Testing and Texas-The Local Experience

I have discussed the rationale for standardized testing in a previous post as well as the situation state-wide. Today, let’s take a look at what’s happening in Seguin ISD. As you are aware, we struggle with our test performance. Our pass rates on the tests, whether at the elementary, middle, or high school levels, are well below the state average. The achievement gap, the difference in performance between poor and non-poor students as well as the difference between Hispanic or black and white students is large and not shrinking. Our special education students perform especially poorly and we struggle to help our non-English-speaking students perform well. This resulted, last year, in two of our elementary schools failing to meet the state standard and another two just barely passing. It should be noted that a failing grade, in this case, means performing in the bottom 5% of schools state-wide. Passing is a very low bar when 95% of schools are able to do so.

It should be noted that Seguin ISD faces some unique headwinds in its efforts to teach students. The district has large numbers of economically disadvantaged students (68%) and is also 69% Hispanic. Both of these populations tend to perform poorly on standardized tests. In addition, the district suffered the same cuts to its budget that other districts did as a result of the State Legislature’s education budget cuts in 2011. However, it is also only fair to note that there are other Texas districts with similar demographics and funding that are successfully educating their students. This proves that it IS possible to succeed. Why not us?

I argue that our lack of success lies in our approach. School districts can take two approaches to the state testing mandates. The first approach is what I would call a holistic educational approach. With such an approach, the goal is to provide each student with an excellent education, tailoring it to his or her individual talents, needs, and goals. The focus is on excellent classroom instruction, differentiated to meet each student’s needs. These districts develop good teachers, support them with quality resources, and expect that each student, having value, will be taught effectively. Seeing the student pass the STAAR test is not a goal in itself; it is merely a confirmation that the educational process is occurring as it should. And that is, after all the goal of all of this testing. Legislators didn’t institute these tests just to have kids tested. The goal is to ensure they are being taught.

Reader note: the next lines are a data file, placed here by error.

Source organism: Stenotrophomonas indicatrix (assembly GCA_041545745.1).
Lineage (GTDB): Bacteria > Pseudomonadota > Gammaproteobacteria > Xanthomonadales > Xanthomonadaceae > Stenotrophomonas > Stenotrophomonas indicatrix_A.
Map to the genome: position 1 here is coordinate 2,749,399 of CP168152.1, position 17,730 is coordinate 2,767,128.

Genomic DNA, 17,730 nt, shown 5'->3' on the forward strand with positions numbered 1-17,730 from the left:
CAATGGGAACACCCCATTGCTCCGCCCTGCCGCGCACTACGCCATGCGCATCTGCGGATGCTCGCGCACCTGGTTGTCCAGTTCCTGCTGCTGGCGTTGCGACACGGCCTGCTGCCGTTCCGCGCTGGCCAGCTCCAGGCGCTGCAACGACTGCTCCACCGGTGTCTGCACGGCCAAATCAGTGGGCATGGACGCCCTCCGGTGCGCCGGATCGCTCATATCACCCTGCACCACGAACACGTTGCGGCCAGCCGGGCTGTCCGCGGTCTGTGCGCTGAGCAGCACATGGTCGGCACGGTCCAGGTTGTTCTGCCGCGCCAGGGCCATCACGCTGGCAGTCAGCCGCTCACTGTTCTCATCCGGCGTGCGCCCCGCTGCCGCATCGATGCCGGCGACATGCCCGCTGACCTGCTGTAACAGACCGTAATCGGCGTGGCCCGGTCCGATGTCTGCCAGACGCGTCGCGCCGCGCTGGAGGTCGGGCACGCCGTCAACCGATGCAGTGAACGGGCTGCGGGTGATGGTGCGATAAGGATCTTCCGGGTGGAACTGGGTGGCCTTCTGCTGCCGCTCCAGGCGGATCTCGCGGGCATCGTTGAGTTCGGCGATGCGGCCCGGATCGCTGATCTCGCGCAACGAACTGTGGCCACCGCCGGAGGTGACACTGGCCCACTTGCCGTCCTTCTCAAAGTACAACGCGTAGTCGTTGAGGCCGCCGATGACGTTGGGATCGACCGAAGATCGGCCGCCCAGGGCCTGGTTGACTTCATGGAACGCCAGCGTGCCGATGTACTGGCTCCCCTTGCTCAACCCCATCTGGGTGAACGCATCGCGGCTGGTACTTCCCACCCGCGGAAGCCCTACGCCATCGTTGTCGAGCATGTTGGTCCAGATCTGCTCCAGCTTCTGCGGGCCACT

That is not, however, how it is often being viewed in the trenches of our classrooms. All too often, the point of testing has become simple: PASS THE TEST. That is the entire goal. It is the goal on the first day of school and on each day thereafter. It is the goal of superintendents, principals, counselors, teachers, and, yes, parents. The test has become the goal. It matters not what else goes on during the 180 days of the school year. All that matters is the test.

Unfortunately, this philosophy is present in a lot of struggling districts, including Seguin ISD. STAAR test performance has become an end in itself rather than simply a demonstration of the effectiveness of our classrooms. How does this look? Field trips were curtailed this year in order to maximize classroom instructional time. At the elementary level, the teaching of social studies and science was curtailed early this year to allow for more time drilling the students in reading and math. Why? Because reading and math are on the STAAR tests. Social studies and science? Not so much. Finally, the district hired a testing coaching firm to help struggling students to take the test more effectively. This is not about teaching content. Rather, they have been coaching students on how to take the test. The result? Our most at-risk students have been removed from classrooms with teachers in order to spend time with testing coaches.

Will these interventions be successful? I suppose that depends on your definition of success. Perhaps more of our students will pass the STAAR tests. Perhaps more of our schools will scrape over the passing standard bar. But will it demonstrate that we are teaching our students more effectively? I have my doubts.

Together, we can do better.

Bob Stephens